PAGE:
The Kuga make not make a scratch on the SUV segment.
Ford could be throwing its belated Euro soft roader into the lions' den. Yes, you can add another vehicle into the overcrowded SUV segment; one that hit double figures in 2010, and now represents 12 percent of vehicle sales.
Explore the 2012 Ford Kuga Range
But while the segment soars, Ford Australia is playing catch-up. While the company has enjoyed a diesel-led resurgence of its large Territory, its compact entry for the past 11 years has been the Escape.
As the name suggests, many of us cannot get away fast enough from this US-market-driven, old-school softie. The Escape dates back to 2001, and when it finally surfaced after lengthy delays, the Subaru Forester, Toyota Rav4, and Honda CR-V already had a stranglehold.
History has repeated with the Kuga; the German-built Escape replacement debuted globally in 2008. Four long years later, we finally get 200 cars a month with a turbo five-cylinder petrol, auto transmission and two trim choices.
So long has been the wait that the updated Kuga -based on the current Focus platform rather than the superseded one, with more tech, and most likely a 2.0-litre diesel donk - will be here next year.
There's no base model per se; the Kuga comes only in mid-spec Trend and top-shelf Titanium, keeping with Ford's notions of the Kuga representing a high-end alternative and ensuring the resale value of the late-gen imports remains stable. The Escape is kept alive for now as an entry level car.
The Trend starts at $38,990, which includes 17-inch wheels, fog lights, roof rails, dual chrome-tipped exhaust, keyless start, cruise, a decent eight-speaker stereo with Bluetooth and voice activation, and five-star safety.
Step up six grand, and the $44,990 Titanium model adds a panoramic glass roof, 18-inch wheels, leather trim, heated front seats, power adjustment on the drivers seat, auto headlights and wipers, and dual-zone air-con.
Herein lies the biggest dilemma for the Kuga. In 2008, it would have been right up there. Now VW's Tiguan and Subaru's XV hold the cards in the world of tech warcraft. There's nothing new about the inline five-pot powerplant; the five-speed automatic tranny with a sports shifter is mildly dimwitted next to the likes of the Tiguan's DSG, and the Haldex on-demand system is nothing special.
The rear of the car is held up by an independent control blade suspension; the rear bumper coming short of covering it up, as if to give traffic behind a peep up its skirt at this inclusion, and it works well with the excellent handling characteristics.
However, it misses out on Ford's patented EPAS parallel-park-for-dummies system that automatically parks the car for you. The US Kuga, which has kept the Escape nameplate, has this feature, so we may get it. But not yet.
More than a big bloated Focus, the Kuga's design manages to avoid the crossover car-on-stilts typecast with low skirting, a big glasshouse and wedge-like roof and shoulder line. Its quite a tall car, but big alloys fill the arches, while a nifty split tailgate with a flat-loading cargo floor and covering net make it easy to access.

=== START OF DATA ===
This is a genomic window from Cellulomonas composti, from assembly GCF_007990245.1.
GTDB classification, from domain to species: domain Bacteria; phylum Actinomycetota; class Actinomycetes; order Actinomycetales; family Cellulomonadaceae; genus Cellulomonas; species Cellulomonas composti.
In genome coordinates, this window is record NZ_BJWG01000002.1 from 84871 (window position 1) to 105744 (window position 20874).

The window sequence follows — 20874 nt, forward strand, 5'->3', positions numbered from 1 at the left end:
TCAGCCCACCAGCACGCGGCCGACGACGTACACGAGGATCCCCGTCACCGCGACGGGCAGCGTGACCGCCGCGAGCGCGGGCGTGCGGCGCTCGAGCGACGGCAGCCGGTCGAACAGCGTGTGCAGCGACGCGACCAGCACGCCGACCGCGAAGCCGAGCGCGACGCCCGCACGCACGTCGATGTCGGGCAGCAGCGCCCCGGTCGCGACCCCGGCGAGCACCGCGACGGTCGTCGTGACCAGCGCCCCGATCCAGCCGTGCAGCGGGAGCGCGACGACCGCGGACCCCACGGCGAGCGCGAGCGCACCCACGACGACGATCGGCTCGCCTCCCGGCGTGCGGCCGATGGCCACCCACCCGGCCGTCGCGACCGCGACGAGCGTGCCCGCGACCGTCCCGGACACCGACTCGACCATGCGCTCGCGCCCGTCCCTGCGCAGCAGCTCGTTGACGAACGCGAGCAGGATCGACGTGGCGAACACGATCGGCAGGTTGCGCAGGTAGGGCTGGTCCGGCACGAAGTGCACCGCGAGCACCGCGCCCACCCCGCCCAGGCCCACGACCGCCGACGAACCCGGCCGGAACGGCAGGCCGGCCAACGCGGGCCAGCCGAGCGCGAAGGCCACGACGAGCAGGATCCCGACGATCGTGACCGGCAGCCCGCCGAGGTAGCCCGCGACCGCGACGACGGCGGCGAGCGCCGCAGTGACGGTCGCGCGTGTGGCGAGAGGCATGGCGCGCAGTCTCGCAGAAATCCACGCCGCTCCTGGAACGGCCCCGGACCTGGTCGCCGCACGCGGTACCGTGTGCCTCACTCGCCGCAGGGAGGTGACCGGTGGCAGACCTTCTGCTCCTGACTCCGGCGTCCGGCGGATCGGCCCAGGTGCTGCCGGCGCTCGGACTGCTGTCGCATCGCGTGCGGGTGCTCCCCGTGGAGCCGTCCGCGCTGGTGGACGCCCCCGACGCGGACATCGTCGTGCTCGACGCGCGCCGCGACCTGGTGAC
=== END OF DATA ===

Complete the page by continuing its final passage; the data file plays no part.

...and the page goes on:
Rear legroom is tight, however, and the high sill line will impede the view of kids. But that isn't this empty nester/young active couples target demographic. Tow capacity, which is strangely set at 750kg whether braked or unbraked, is poor. And a space saver underfloor is the only spare, which is simply not good enough on an SUV in this country.
The Kuga has already been crashed into a few barriers at the ANCAP facility, and earned a five star rating for its intelligent protection system or cabin capsule, front, side and curtain airbags, ABS, EBD, BA, and traction and stability control (DSC) with Anti Rollover Mitigation, which will brake the front wheels and cut the engine if the balance starts to skew in the roof's favour.
High expectations come with a long-anticipated car, particularly one based on the superbly set-up Focus. The Focus XR5's rorty little turbo five is detuned to produce 147 kW at 6000rpm in the Kuga, but gets the same 320NM from 1600rpm - 4000rpm to get its 1653kg bulk away with good push. Its lovely power steering cops rough-road kickback, but remains pointy and progressive.
The ride is supple, despite the New Zealand-specced cars we tested on the hilly roads north of Auckland being fitted with larger 19-inch rims and thinner rubber, where we get 17s and 18s (our cars will have a softer ride and absorb some of the test cars' front-end reaction to uneven surfaces; corner entry will be less crisp).
It sits low which also aids handing -- though the ride height of 188mm is far below the 220mm legs of its SUV brethren. The AWD system got a short workout on gravel, running 90:10 in favour of the front wheels but progressing to a 50:50 split without noticeable hesitation.
However, it was felt through a fog of active driver aids - the stability control is deactivated through the setup menu; and a task to turn off. It's a good steer with a quality feel; as good as the top runners in the class. But it doesn't set a new benchmark.